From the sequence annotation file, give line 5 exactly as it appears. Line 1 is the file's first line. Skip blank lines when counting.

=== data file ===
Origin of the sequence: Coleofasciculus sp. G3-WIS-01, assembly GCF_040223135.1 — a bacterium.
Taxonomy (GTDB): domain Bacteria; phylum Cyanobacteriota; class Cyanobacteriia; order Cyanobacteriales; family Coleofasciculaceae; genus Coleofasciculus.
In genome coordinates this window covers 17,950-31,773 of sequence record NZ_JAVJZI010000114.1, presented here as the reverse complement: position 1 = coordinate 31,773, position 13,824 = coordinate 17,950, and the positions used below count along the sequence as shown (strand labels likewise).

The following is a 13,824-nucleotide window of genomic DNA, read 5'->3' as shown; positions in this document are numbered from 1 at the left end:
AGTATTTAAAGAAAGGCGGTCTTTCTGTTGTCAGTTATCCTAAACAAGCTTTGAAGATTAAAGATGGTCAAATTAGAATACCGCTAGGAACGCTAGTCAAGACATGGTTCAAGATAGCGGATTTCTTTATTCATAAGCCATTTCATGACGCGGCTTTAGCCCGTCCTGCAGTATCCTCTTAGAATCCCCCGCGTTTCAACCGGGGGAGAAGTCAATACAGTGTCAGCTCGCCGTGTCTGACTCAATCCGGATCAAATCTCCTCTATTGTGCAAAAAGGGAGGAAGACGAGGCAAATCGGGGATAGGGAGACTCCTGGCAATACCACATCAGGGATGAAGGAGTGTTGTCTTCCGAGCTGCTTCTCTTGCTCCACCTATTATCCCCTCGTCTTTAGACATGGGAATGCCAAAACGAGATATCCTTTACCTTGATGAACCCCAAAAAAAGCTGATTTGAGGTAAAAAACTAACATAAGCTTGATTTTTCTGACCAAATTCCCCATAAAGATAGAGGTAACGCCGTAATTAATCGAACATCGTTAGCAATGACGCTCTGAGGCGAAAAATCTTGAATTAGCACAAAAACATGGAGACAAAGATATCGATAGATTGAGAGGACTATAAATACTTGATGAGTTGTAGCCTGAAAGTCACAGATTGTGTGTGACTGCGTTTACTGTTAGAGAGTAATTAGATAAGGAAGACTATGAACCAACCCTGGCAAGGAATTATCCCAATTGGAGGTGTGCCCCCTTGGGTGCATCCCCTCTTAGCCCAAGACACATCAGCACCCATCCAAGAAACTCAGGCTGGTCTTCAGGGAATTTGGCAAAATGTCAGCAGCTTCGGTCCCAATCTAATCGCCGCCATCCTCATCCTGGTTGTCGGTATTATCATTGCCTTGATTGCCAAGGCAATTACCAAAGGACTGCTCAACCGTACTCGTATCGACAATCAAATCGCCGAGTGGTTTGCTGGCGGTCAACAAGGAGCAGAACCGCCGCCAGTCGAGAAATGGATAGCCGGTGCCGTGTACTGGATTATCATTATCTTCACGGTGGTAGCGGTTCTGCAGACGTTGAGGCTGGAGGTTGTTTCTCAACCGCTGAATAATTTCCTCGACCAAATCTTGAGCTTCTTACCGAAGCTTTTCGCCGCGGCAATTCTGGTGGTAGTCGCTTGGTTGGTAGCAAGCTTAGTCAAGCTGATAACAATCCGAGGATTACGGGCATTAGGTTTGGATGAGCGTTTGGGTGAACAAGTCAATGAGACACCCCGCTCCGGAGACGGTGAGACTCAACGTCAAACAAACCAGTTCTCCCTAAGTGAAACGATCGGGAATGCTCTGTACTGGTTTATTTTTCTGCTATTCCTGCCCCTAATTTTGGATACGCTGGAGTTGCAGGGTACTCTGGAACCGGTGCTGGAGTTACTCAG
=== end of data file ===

AGTATTTAAAGAAAGGCGGTCTTTCTGTTGTCAGTTATCCTAAACAAGCTTTGAAGATTAAAGATGGTCAAATTAGAATACCGCTAGGAACGCTAGTCAAGACATGGTTCAAGATAGCGGATTTCTTTATTCATAAGCCATTTCATGACGCGGCTTTAGCCCGTCCTGCAGTATCCTCTTAGAATCCCCCGCGTTTCAACCGGGGGAGAAGTCAATACAGTGTCAGCTCGCCGTGTCTGACTCAATCCGGATCAAATCTCCTCTATTGTGCAAAAAGGGAGGAAGACGAGGCAAATCGGGGATAGGGAGACTCCTGGCAATACCACATCAGGGATGAAGGAGTGTTGTCTTCCGAGCTGCTTCTCTTGCTCCACCTATTATCCCCTCGTCTTTAGACATGGGAATGCCAAAACGAGATATCCTTTACCTTGATGAACCCCAAAAAAAGCTGATTTGAGGTAAAAAACTAACATAAGCTTGATTTTTCTGACCAAATTCCCCATAAAGATAGAGGTAACGCCGTAATTAATCGAACATCGTTAGCAATGACGCTCTGAGGCGAAAAATCTTGAATTAGCACAAAAACATGGAGACAAAGATATCGATAGATTGAGAGGACTATAAATACTTGATGAGTTGTAGCCTGAAAGTCACAGATTGTGTGTGACTGCGTTTACTGTTAGAGAGTAATTAGATAAGGAAGACTATGAACCAACCCTGGCAAGGAATTATCCCAATTGGAGGTGTGCCCCCTTGGGTGCATCCCCTCTTAGCCCAAGACACATCAGCACCCATCCAAGAAACTCAGGCTGGTCTTCAGGGAATTTGGCAAAATGTCAGCAGCTTCGGTCCCAATCTAATCGCCGCCATCCTCATCCTGGTTGTCGGTATTATCATTGCCTTGATTGCCAAGGCAATTACCAAAGGACTGCTCAACCGTACTCGTATCGACAATCAAATCGCCGAGTGGTTTGCTGGCGGTCAACAAGGAGCAGAACCGCCGCCAGTCGAGAAATGGATAGCCGGTGCCGTGTACTGGATTATCATTATCTTCACGGTGGTAGCGGTTCTGCAGACGTTGAGGCTGGAGGTTGTTTCTCAACCGCTGAATAATTTCCTCGACCAAATCTTGAGCTTCTTACCGAAGCTTTTCGCCGCGGCAATTCTGGTGGTAGTCGCTTGGTTGGTAGCAAGCTTAGTCAAGCTGATAACAATCCGAGGATTACGGGCATTAGGTTTGGATGAGCGTTTGGGTGAACAAGTCAATGAGACACCCCGCTCCGGAGACGGTGAGACTCAACGTCAAACAAACCAGTTCTCCCTAAGTGAAACGATCGGGAATGCTCTGTACTGGTTTATTTTTCTGCTATTCCTGCCCCTAATTTTGGATACGCTGGAGTTGCAGGGTACTCTGGAACCGGTGCTGGAGTTACTCAG